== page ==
Almost everyone has a cell phone these days. But if you're among the people who make personal calls on a company mobile phone, the Internal Revenue Service may want to talk with you.
The IRS puts cell phones in the listed property category — right along with company-issued motor vehicles and use of the corporate plane. And they consider little perks like cell phone calls from your work BlackBerry to be taxable as an extension of your compensation package. So either you or your employer is supposed to pay up.
The law for taxing cell phones was written 20 years ago, when the wireless industry was in its infancy and mobile phones were about the size and weight of a brick. Back in the day, if you wanted one of those big Motorolas with the 2-foot antenna (visualize Michael Douglas on the beach in the 1987 movie Wall Street), you — or more likely, your company — would have shelled out about $4,000. So of course, they were reserved for top-level executives.
Fast-forward 20 years, and now everybody has cell phones. They're smaller, lighter and faster. Instead of just calling on them, you can watch the news, listen to music and scan your e-mail. The CEO, the IT guy and the facilities manager each have one. Doctors and reporters would be lost without them. And how else would that real estate agent know whether you've blown her off or you're stuck — again — on the freeway en route to meeting her?
"The number of people in this country who depend on cell phones goes well into the millions," says John Walls, vice president for public affairs at CTIA, the wireless telecommunications industry association.
Walls points out that once a tax law is created, it can take a good long while to amend it to reflect current reality: "I think a great example of this is the federal excise tax that was created to help pay for the Spanish-American War. That was only rescinded a few short years ago."
The government doesn't have a problem with people using the company phone to make personal calls, provided the individual or the company pays the appropriate taxes on such calls.
And that's the problem. To do that, says Michael O'Neill, manager for tax and payroll services for the University of California system, each cell user would have to submit documentation for every single call and indicate which ones were personal, so a tax determination could be made.
"The rules are really unworkable, unreasonable and burdensome," O'Neill says. "The IRS realized that most employers aren't following those rules."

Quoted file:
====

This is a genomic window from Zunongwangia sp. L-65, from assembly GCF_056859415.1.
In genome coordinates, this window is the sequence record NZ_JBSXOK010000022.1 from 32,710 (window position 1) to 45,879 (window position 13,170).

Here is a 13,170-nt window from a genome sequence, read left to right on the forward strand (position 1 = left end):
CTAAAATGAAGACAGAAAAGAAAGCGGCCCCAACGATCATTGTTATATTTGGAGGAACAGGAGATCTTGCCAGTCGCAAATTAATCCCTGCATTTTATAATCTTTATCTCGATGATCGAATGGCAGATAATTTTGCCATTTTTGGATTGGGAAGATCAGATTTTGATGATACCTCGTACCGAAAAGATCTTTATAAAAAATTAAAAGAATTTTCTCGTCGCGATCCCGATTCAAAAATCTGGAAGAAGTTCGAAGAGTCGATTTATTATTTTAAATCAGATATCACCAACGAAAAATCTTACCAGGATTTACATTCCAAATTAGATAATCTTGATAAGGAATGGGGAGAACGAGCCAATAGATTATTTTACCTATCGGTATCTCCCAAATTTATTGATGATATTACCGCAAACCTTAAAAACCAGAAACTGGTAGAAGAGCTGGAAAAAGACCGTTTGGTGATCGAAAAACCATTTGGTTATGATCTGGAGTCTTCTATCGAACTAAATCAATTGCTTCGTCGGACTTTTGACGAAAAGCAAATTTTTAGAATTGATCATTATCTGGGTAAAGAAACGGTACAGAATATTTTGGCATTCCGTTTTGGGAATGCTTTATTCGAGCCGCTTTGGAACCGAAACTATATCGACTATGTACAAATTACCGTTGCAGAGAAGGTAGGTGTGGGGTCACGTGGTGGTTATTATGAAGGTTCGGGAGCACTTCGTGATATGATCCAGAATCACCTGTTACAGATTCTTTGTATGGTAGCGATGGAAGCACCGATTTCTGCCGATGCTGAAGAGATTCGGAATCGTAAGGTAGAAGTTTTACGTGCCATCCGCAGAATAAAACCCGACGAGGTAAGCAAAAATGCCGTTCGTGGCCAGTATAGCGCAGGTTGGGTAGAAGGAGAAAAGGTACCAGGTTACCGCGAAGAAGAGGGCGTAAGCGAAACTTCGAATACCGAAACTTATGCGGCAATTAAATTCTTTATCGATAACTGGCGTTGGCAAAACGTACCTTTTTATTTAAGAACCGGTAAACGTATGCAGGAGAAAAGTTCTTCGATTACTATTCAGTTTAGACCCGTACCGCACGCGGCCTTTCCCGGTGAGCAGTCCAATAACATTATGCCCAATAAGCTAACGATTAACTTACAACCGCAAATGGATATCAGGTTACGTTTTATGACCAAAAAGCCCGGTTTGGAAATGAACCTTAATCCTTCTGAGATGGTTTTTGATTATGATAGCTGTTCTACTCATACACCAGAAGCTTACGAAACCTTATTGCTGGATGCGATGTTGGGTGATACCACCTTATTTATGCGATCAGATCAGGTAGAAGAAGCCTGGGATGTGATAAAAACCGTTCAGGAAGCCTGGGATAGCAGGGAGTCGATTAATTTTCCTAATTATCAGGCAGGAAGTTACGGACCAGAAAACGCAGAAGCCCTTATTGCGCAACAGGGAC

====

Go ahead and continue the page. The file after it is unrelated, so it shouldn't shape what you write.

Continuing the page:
Found Money For The IRS
In an economic downturn, where every government agency is looking to find new sources of income, collecting taxes for mixed use of the company cell is essentially free money. In 2007, during a routine payroll audit of UCLA, the IRS slapped the university with a bill for almost $240,000 in back taxes because it couldn't show how each phone had been used.
O'Neill says the university is now considering issuing voucher payments to all employees who need a cell phone, so that they can purchase one. This would become a taxable benefit that the employee must declare. "And that way, the tax burden shifts to the employee, and the university has no exposure, because we're giving the employee additional wages to go out and buy their own phone," says O'Neill.
Antiquated Tax Codes
That's still an accounting nightmare. "Back in the day, cell phones were considered exotic," says Ed McClellan, a partner at PricewaterhouseCoopers, one of the country's largest accounting firms. "And it was pretty easy to track them because only a few people had them. Things have changed, and the tax code needs to catch up with it."
That might happen very soon. A bill has already passed in the House amending the tax code to reflect how cell phones are used today. And it's being shepherded through the Senate by Massachusetts Democrat John Kerry — with 41 co-sponsors on both sides of the aisle.
"We think this is one of those nonpartisan issues where everybody benefits," says CTIA's Walls.
Whether you're from a red state or a blue one, whether you're a Republican or a Democrat, a reasonable tax code that acknowledges cells have moved from an executive perk to a way of life seems to be something everyone can agree on.